They themselves argue that they form part of the mainstream of American history. It seems more likely that they will come to be seen as an aberration.

Two things may change this. First, the flipside of neo-conservatism is what might be called neo-humanitarianism. This is the idea that US military power should be used to intervene on the ground in crises like the Rwandan genocide or in Darfur.

Some Obama officials, for example Susan Rice at the UN, will be making this case. All indications are that the Obama administration will be cautious but, if not, US unilateral military deployment may be back on the global agenda.

Secondly, the Obama administration faces unsettled business on Iran.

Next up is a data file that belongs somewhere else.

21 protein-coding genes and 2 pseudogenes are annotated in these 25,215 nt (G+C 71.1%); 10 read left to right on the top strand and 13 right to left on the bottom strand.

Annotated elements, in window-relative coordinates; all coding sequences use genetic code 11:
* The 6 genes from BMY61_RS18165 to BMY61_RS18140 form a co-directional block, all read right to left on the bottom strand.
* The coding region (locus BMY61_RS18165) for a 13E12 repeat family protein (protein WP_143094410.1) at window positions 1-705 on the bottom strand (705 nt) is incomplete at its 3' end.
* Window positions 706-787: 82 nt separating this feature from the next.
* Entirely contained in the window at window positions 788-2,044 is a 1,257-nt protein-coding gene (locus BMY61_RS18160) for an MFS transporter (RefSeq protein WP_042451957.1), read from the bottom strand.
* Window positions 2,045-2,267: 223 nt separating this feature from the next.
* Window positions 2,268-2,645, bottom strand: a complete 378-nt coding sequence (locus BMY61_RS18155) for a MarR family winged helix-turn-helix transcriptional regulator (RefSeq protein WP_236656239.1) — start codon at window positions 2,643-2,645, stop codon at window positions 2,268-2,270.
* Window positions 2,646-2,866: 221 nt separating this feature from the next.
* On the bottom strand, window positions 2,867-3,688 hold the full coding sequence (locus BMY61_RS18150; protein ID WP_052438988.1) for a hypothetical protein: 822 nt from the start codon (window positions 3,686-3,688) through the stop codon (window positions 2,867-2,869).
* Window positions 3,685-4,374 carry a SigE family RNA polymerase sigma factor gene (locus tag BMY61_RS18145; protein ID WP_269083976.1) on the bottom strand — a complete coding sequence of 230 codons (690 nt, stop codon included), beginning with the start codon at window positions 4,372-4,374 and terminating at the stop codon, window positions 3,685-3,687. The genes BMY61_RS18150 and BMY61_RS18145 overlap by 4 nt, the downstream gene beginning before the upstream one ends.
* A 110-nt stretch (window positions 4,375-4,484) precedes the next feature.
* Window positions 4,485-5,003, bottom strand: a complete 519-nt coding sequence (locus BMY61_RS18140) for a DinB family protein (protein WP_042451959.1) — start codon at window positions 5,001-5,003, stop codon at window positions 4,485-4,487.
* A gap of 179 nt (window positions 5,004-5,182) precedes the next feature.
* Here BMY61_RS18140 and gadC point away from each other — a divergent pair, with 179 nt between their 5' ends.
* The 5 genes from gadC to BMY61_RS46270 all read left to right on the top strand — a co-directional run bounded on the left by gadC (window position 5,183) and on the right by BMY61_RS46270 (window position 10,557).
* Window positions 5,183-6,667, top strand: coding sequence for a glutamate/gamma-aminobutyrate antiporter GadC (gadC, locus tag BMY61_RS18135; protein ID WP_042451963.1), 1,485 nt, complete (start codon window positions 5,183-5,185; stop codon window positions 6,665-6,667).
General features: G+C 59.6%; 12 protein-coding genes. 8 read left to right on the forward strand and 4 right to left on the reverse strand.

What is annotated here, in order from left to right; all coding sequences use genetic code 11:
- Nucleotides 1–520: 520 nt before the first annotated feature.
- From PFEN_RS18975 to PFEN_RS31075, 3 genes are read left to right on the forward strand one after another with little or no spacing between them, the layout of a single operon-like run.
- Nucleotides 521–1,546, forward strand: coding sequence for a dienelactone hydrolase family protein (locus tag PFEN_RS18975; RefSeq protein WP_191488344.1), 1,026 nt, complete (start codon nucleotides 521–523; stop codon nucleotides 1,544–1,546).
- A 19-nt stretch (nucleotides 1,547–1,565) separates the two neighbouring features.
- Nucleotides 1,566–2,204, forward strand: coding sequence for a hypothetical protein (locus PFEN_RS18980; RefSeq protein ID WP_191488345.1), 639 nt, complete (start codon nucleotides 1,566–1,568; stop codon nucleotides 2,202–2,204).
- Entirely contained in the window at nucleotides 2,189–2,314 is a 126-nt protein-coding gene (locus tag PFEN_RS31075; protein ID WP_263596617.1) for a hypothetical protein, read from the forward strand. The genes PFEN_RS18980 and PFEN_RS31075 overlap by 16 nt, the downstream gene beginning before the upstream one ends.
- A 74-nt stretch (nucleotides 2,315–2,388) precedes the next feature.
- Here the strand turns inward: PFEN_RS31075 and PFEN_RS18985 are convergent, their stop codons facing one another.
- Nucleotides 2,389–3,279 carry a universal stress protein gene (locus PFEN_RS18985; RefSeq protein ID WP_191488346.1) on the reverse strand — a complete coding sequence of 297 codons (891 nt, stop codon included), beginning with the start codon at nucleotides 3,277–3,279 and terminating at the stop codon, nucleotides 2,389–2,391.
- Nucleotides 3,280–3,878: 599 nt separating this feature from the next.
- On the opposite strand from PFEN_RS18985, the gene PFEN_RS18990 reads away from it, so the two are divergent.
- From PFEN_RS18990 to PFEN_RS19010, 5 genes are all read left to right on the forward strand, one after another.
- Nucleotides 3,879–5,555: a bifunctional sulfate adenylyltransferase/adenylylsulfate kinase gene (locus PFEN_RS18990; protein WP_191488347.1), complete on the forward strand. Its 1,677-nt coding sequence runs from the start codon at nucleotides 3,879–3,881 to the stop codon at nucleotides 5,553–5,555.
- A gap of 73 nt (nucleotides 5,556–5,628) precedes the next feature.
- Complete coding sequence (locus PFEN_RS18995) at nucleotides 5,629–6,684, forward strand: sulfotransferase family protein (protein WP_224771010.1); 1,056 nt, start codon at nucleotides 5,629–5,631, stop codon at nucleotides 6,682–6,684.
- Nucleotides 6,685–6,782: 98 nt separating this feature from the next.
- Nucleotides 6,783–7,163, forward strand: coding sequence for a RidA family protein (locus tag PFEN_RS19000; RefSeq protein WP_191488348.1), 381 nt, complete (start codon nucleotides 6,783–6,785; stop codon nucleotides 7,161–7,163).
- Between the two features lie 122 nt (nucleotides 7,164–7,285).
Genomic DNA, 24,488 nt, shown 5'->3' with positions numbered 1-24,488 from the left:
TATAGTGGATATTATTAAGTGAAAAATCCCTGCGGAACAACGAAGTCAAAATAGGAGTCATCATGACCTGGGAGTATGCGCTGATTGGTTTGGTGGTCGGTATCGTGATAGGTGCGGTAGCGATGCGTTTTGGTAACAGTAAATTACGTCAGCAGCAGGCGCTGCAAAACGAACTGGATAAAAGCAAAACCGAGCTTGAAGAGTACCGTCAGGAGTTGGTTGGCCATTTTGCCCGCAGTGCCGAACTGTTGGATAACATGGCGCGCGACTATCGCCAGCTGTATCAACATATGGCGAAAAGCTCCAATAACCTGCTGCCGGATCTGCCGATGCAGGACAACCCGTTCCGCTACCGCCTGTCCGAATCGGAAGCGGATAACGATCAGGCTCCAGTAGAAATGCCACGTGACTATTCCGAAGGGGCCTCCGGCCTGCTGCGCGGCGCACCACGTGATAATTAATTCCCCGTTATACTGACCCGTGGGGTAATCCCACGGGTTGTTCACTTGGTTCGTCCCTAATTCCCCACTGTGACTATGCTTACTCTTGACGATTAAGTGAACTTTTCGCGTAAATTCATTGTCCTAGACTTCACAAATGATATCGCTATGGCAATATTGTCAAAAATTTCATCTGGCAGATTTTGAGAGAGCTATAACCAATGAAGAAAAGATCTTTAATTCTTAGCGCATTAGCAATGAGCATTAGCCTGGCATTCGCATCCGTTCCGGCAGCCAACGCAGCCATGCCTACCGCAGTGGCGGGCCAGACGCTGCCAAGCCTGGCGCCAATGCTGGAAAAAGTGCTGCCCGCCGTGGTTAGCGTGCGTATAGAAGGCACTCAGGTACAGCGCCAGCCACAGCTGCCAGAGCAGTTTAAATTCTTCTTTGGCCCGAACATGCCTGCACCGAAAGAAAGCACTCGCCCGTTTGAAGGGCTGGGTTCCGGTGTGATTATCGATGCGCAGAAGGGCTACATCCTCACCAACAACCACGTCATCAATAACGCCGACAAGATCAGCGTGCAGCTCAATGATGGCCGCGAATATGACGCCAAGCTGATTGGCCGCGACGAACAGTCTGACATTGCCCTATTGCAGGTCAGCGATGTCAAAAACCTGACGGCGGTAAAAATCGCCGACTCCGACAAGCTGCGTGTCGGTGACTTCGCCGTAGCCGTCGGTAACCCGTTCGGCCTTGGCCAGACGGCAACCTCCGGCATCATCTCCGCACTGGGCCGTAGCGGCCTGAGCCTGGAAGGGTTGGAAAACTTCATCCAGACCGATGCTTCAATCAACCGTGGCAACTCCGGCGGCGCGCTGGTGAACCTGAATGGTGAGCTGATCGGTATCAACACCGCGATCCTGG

The neo-cons are arguing that Iran is the defining issue for US foreign policy and that, short of an abandonment by Tehran of its apparent nuclear weapons program, the US must use force.

Once again, the early signs are that, for the Obama team, military force is well down the agenda and a new form of engagement is under consideration.

Should this change - possibly on the back of intransigence from Tehran - the neo-cons will be back in business and will crow that they have survived yet another premature obituary.

Jonathan Clarke is co-author, with Stefan Halper, of America Alone: The Neo-Conservatives and the Global Order